Quick Facts


Upshur County History

  • The first native settlers in central West Virginia (including Upshur County) were the Adena people, who were Mound builders.
  • Some of the other native people who inhabited (and claimed ownership of) the area throughout history were Hurons, the Iroquois Confederacy which consisted of the Mohawk, Onondaga, Cayuga, Oneida and Seneca tribes. Shawnee, Mingo Delaware and other Indian tribes also inhabited the lands and hunted here.
  • In 1744, Virginia officials purchased the Iroquois title of ownership to West Virginia in the Treaty of Lancaster.
  • Samuel and John Pringle were the first Englishmen to set foot on the present site of Upshur County. They reached the present county in 1762 after deserting their post at Fort Pitt (Pittsburgh) in 1761. They lived in the county for about three years a short distance from what is now Buckhannon. It was said that they lived in the hollow of a giant Sycamore tree.
  • Buckhannon (which became the county seat) was legally established on January 15, 1816
  • The origin of the name of Buckhannon is disputed. One account is that it is named for a Delaware Indian Chief named Buck-on-ge-ha-non. Another account suggests that it was named for the Buckhannon River which was named for John Buckhannon, a clergyman who explored the area in the 1780’s.
  • Upshur County was created March 26, 1851 from parts of Barbour, Lewis and Randolph counties by an act of the Virginia General Assembly.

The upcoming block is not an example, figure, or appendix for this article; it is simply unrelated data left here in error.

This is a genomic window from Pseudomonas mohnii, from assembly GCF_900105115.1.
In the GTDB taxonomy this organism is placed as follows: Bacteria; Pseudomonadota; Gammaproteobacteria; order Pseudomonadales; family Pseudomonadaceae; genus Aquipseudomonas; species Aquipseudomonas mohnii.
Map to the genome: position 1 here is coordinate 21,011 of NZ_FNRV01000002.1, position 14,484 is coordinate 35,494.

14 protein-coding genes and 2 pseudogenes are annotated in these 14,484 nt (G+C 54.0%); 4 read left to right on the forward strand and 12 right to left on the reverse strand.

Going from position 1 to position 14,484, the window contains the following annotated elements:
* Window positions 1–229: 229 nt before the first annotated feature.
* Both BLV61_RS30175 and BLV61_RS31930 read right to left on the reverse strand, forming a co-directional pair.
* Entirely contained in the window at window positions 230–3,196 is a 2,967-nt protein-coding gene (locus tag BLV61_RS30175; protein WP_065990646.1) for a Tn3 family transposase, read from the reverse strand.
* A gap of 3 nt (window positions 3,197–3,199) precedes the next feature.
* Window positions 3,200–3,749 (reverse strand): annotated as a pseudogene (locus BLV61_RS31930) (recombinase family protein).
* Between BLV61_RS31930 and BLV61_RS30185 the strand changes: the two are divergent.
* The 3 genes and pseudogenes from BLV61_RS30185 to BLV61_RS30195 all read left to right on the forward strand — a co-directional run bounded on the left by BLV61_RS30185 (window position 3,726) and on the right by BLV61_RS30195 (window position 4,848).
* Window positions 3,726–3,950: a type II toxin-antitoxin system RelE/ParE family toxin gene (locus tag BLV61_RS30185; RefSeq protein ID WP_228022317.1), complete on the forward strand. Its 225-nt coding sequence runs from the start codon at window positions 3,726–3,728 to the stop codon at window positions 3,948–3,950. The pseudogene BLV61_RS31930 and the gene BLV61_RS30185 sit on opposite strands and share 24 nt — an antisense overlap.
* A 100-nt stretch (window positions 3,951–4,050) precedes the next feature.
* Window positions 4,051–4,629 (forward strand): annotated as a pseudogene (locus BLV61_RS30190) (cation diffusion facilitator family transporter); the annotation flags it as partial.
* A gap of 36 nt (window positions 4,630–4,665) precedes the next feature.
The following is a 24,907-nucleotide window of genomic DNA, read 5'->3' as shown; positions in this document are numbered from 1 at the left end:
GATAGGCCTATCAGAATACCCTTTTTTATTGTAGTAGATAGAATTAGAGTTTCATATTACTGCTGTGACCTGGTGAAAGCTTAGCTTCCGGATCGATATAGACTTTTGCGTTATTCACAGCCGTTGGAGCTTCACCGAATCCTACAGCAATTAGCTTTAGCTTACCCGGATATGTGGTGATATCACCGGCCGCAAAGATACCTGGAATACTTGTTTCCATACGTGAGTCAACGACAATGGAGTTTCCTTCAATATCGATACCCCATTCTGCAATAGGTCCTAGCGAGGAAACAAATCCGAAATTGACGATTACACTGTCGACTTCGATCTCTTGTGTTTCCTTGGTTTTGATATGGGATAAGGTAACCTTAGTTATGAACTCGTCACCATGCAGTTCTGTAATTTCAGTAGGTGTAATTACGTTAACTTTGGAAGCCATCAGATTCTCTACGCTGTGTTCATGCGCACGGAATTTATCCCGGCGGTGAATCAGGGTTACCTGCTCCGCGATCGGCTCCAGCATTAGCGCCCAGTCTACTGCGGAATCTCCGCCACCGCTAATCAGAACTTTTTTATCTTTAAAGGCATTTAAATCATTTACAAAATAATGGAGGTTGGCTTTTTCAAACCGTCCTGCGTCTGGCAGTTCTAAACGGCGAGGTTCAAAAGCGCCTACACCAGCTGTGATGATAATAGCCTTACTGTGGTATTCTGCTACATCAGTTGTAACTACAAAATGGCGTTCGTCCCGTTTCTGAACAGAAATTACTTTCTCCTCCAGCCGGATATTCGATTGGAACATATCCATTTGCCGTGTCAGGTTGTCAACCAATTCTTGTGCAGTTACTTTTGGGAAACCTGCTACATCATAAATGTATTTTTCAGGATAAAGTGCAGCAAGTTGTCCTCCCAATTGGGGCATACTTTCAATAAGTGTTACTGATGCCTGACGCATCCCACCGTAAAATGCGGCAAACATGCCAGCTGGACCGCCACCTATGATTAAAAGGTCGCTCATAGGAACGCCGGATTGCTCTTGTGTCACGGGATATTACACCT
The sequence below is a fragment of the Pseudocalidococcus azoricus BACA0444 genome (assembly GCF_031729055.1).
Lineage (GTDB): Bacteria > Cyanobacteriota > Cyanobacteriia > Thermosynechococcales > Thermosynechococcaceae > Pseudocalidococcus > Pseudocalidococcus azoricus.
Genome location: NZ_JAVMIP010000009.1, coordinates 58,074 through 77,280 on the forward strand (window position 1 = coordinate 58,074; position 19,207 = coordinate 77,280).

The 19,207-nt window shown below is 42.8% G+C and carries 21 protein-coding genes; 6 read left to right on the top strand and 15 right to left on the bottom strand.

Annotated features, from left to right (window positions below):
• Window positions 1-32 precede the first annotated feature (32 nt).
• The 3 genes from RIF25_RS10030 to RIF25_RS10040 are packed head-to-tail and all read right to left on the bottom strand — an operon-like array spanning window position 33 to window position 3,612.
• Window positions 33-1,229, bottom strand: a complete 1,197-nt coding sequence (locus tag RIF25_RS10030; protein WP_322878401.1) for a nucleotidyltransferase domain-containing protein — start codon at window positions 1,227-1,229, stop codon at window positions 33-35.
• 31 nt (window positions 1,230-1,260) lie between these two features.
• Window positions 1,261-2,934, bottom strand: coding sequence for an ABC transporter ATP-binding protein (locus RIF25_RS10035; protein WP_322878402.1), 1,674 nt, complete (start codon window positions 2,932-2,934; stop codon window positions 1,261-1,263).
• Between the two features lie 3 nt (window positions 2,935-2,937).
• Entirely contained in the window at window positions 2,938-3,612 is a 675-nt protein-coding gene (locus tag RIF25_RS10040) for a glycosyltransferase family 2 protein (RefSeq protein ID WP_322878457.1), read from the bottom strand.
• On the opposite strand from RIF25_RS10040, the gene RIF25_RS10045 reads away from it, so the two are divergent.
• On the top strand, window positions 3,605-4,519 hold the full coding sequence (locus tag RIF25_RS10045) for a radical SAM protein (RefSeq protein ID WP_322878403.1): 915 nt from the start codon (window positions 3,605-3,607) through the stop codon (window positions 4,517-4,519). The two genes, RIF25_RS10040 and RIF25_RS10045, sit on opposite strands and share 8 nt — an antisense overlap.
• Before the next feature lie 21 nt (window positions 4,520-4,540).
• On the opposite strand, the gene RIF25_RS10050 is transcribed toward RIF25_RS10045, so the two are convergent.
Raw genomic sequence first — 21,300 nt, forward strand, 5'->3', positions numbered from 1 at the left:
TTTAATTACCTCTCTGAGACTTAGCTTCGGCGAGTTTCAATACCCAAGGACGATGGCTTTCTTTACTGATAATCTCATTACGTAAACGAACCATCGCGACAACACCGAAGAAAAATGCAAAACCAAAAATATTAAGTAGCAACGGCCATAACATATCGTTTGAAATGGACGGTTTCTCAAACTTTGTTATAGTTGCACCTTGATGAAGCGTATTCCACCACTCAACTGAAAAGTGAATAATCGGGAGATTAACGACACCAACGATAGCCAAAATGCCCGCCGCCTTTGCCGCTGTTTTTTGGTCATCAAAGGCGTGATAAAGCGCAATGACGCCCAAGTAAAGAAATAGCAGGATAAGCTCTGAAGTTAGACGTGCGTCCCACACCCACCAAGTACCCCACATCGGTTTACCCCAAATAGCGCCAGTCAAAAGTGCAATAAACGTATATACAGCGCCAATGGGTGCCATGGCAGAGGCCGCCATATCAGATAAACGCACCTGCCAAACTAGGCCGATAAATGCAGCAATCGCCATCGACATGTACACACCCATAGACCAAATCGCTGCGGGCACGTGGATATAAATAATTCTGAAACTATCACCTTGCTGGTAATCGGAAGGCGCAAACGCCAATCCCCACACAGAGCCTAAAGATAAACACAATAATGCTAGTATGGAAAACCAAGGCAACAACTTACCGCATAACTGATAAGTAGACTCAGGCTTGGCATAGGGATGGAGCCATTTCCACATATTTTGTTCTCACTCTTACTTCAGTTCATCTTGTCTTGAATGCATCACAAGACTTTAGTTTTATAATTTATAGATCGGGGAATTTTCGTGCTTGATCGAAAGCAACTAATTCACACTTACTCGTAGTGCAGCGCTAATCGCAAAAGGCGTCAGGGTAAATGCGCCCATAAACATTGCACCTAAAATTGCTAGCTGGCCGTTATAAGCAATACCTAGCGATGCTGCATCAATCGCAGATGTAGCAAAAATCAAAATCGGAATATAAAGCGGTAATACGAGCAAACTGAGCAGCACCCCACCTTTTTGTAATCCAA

• The first session of the Upshur County Court was held at the home of Andrew Poundstone in Buckhannon on June 17, 1851.
  • Upshur County was named in honor of Abel Parker Upshur (1790-1843). Some of his accomplishments included: he practiced law for ten years, served as a member of the Virginia General Assembly, served as a judge in the Virginia General Court, was a member of the Virginia Constitutional Convention. He also served as President John Tyler’s Secretary of the Navy in addition to many other endeavors.
  • Upshur County’s first Courthouse was completed in 1854 and was situated on the same two lots on which it is currently situated. The cost of construction was $7,300.00. The Courthouse was damage by fire three times during the first six months and saw heavy abuse during the Civil War. The remains of the building were removed in 1898 and replace with the current Courthouse.
  • The current Upshur County Courthouse was built in 1899 at a cost of $37,650.00.
  • Following a 2.3 million dollar bequeath from Judge Jack Dowell Jennings, the Upshur County Courthouse Annex was constructed in 1994.
  • Notable natives of Upshur County include: Professor Maurice Brooks (1900-1993) noted biologist, naturalist and educator born in and long time resident of French Creek; Stephen Coonts (1946-) novelist of thrillers and suspense, born and grew up in Buckhannon and Jayne Anne Phillips (1952-) novelist and short story writer born in Buckhannon.
  • Upshur County has one (1) incorporated community which is the City of Buckhannon and sixty-eight (68) unincorporated communities as follows: Abbott, Adrian, Alexander, Alton, Arlington, Atlas, Beans Mill, Canaan, Carter, Craddock, Daysville, Deanville, Eden, Ellamore, Evergreen, Excelsior, Five Forks, Freeman, French Creek, Frenchton, Gaines, Gale, Goodwin, Gormley, Goshen, Gould, Hampton, Heavener Grove, Hemlock, Hinkleville, Hodgesville, Holly Grove, Hoover Town, Imperial, Ingo, Ivy, Kanawha Head, Kedron, Kesling Mill, Lorentz, McCuetown, Midvale, Nebo, Newlonton, Overhill, Palace Valley, Post Mill, Queens, Red Rock, Reger, Rock Cave, Rocky Ford, Ruraldale, Sago, Sand Run, Selbyville, Shahan, South Buckhannon, Swamp Run, Tallmansville, Tenmile, Teter, Vegan, White Oak, Wilsontown, Yokum, and Zion.
  • The area of Upshur County is 355 square miles
  • The population of Upshur County has remained fairly consistent—1980 approximately 23,541, 2005-approximately 23,712